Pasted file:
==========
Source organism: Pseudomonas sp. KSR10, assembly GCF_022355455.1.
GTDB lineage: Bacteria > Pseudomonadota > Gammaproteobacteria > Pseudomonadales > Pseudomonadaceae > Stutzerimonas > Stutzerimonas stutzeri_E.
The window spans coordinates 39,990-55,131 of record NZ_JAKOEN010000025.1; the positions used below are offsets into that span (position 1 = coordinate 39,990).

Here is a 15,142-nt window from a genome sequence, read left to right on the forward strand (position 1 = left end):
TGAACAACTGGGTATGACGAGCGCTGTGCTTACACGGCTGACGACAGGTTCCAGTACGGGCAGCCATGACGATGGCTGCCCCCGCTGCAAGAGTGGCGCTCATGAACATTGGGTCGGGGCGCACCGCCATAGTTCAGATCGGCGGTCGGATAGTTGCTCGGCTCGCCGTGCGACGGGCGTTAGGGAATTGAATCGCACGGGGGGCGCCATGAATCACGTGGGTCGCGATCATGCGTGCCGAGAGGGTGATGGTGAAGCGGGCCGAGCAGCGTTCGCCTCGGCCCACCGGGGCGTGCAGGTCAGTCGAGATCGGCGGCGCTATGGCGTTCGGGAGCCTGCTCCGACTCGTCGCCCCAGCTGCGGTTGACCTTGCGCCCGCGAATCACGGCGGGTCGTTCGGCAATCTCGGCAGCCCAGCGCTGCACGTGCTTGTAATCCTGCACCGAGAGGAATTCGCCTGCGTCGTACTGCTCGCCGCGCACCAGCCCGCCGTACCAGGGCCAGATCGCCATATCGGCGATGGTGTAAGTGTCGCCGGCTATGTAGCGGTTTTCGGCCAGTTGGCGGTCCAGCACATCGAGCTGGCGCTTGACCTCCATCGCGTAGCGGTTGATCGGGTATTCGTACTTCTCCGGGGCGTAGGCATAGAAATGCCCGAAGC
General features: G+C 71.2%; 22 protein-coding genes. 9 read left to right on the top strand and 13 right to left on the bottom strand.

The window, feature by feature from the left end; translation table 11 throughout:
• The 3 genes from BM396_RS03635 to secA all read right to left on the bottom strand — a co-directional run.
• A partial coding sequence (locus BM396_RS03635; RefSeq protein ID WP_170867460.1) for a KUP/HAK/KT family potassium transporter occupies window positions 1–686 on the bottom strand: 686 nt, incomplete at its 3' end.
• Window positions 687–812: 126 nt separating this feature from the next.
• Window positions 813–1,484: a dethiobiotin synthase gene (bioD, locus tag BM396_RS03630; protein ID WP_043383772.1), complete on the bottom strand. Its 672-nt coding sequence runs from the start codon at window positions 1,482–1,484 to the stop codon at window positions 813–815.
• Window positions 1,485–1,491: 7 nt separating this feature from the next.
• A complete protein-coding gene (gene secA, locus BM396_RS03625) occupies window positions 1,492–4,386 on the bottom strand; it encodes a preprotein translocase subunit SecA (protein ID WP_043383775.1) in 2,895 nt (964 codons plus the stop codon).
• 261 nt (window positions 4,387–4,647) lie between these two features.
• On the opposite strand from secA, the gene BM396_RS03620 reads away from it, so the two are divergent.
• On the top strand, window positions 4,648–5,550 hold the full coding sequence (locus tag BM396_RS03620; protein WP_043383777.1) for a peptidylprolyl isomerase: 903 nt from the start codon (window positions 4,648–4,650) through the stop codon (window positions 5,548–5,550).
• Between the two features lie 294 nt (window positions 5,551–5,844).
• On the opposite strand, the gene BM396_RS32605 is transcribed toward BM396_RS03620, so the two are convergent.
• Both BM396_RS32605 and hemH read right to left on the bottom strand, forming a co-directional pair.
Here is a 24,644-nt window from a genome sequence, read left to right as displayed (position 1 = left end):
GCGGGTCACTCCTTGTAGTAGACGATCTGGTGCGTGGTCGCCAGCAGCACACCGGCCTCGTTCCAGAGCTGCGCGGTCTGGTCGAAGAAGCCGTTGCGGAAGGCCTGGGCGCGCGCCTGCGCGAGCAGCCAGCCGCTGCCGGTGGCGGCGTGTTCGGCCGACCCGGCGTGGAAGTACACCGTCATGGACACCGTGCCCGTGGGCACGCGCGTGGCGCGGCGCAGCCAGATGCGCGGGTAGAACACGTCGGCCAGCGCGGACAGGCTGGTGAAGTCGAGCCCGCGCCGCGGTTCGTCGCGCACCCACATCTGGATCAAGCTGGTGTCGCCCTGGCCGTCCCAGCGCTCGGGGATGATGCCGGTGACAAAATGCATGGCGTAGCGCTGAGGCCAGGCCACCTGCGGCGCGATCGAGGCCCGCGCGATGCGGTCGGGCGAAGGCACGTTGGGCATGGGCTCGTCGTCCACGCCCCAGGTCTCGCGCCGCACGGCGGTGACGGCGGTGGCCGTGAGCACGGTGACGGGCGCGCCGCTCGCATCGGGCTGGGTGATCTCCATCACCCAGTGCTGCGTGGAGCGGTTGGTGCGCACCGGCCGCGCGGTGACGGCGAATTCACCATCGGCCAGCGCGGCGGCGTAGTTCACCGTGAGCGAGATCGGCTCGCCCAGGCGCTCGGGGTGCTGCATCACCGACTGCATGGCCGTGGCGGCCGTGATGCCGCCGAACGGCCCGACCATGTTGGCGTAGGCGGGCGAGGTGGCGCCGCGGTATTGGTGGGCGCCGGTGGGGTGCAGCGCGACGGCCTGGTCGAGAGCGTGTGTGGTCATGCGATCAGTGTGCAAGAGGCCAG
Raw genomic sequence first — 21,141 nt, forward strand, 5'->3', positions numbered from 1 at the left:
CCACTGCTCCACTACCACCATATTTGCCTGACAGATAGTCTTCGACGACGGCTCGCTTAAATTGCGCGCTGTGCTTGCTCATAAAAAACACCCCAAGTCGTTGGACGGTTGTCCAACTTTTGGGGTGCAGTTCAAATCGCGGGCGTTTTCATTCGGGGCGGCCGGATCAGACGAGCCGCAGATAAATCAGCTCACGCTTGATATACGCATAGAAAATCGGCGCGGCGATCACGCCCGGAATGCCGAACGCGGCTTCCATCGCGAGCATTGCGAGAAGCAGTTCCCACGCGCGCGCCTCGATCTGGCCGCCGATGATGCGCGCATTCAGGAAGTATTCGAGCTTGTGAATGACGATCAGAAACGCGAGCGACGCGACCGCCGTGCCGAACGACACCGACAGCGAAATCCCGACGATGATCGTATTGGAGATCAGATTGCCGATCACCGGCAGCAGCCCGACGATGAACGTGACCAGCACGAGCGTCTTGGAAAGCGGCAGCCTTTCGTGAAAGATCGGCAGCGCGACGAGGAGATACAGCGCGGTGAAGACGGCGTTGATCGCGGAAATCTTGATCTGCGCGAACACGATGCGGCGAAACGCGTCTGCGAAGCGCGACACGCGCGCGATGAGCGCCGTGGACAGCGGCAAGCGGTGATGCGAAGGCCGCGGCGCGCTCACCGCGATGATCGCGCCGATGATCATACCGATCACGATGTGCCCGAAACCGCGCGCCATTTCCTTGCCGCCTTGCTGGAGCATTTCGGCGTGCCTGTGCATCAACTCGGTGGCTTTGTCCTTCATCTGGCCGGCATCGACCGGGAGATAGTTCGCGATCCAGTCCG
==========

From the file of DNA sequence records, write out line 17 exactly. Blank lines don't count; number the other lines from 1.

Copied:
• Between the two features lie 294 nt (window positions 5,551–5,844).